Luckily, there are two other leads. Kristin Scott Thomas is a nearly perfect Mrs. Danvers: chilly, disdainfully polite with a huge streak of menace that she can reach with merely a flicker of her eyebrows. And then there’s Lily James. If there’s a raison d’etre for this new Rebecca, it’s in giving her the chance to be the lead in a highly produced melodrama, where the success of the film rides with her. To say the least, she’s up for the task, taking us from a naïve girl of no means to a woman willing to fight anyone for the man she loves. In most of her films up to now, she’s relied on her charm, easy handling of dialogue and good looks. Here, she shows range in a performance that will certainly help her career.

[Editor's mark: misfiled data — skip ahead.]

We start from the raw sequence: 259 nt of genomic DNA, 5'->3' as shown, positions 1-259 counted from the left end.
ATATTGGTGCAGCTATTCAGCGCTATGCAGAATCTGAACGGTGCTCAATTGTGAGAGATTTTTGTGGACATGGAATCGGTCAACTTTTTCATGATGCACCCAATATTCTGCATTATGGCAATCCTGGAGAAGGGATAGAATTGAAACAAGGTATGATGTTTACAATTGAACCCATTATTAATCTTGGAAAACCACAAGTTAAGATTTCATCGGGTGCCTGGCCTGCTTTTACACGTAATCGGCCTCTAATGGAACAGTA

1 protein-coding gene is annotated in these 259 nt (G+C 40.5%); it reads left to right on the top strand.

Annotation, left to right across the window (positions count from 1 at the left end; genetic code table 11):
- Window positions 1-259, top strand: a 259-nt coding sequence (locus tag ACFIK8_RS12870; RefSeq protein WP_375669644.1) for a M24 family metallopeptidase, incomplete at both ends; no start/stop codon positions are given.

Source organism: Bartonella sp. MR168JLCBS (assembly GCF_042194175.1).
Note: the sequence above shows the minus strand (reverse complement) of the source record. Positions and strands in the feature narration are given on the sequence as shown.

Rebecca has production values—elaborate interiors, magnificent costumes, extraordinary landscapes beautifully shot—but what it’s lacking is heart. At the core of the du Maurier novel is emotion and that’s lacking in this film. Though Rebecca is still worth viewing for its great story, beautiful look and a couple of fine performances, it doesn’t reach the heights of Hitchcock’s classic. But it still takes us on a journey that’s lovely to follow.

The Viewing Booth
(Israel/US, 2019 )
Ra’anan Alexandrowicz, director, script, co-editor, co-producer
A documentary feature with Maia Levy and Alexandrowicz, featured at the Planet in Focus festival in Toronto and the upcoming DOC NYC